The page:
I'm writing a Monte Carlo simulation in which I have to maintain a large collection of items. This collection contains a great many duplicates, and it will most likely be best to store some or all of these in the form of a number that records the number of duplicates, rather than storing each one individually. (The items are essentially strings, so they have a non-negligible memory cost.)
On each iteration I remove a random item from the collection, and possibly add one or two new items. Each item has a weight, and when sampling from the container it's important that the probability of drawing a given item is equal to its weight multiplied by the number of items of that type.
The items that get added on each iteration may or may not be duplicates of ones that are already in the container. The items will probably be roughly Pareto distributed, with a few items having loads of duplicates and many having none, but it's hard to tell in advance.
This seems like a fairly common thing to want to do, and it also seems not entirely trivial to do it efficiently. The obvious way is to store the items in some kind of hash table, pairing each with an integer representing its frequency. The problem is that then it's not very efficient to sample from the container, since you'd have to iterate over the items in an essentially random order.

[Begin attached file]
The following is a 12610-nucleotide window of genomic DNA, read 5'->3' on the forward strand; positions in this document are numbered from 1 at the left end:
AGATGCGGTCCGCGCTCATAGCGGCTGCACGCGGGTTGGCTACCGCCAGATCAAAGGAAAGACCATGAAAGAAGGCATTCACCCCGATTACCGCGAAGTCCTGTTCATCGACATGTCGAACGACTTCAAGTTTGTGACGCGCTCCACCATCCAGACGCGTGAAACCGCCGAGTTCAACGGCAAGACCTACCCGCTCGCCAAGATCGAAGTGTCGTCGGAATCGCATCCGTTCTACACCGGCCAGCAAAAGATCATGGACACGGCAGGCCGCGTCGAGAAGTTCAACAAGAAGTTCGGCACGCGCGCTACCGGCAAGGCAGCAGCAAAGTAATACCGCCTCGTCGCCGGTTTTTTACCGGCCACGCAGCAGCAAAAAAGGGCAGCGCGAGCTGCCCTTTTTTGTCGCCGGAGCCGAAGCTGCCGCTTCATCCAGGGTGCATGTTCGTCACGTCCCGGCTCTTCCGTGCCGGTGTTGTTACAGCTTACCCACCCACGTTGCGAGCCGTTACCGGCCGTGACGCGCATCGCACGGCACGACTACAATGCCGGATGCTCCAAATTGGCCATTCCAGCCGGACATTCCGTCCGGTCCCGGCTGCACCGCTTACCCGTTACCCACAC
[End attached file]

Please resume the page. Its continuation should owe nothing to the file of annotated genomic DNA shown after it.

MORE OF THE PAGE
On the other hand, if they were stored in something like a balanced binary tree then sampling would be very efficient. However, since the container's contents are changing on every update, this would involve rebalancing the tree all the time, which (at least if done in a naïve way) would be very inefficient.
It seems to me that I need a data structure has a trade-off between speed of sampling and speed of updating. Perhaps some kind of partially-sorted heap-like thing that can be re-sorted with a low average cost when only a few items have changed. But I don't know of such a structure.
If there is a standard algorithm / data structure for this purpose then what's it called? If there is there a readily available implementation in Python and/or C++ then that would be a huge bonus.
(Note that user
thus spake a.k. gave an elegant answer to the question in the non-weighted case, but I've realised that for my application, the weights are really necessary.)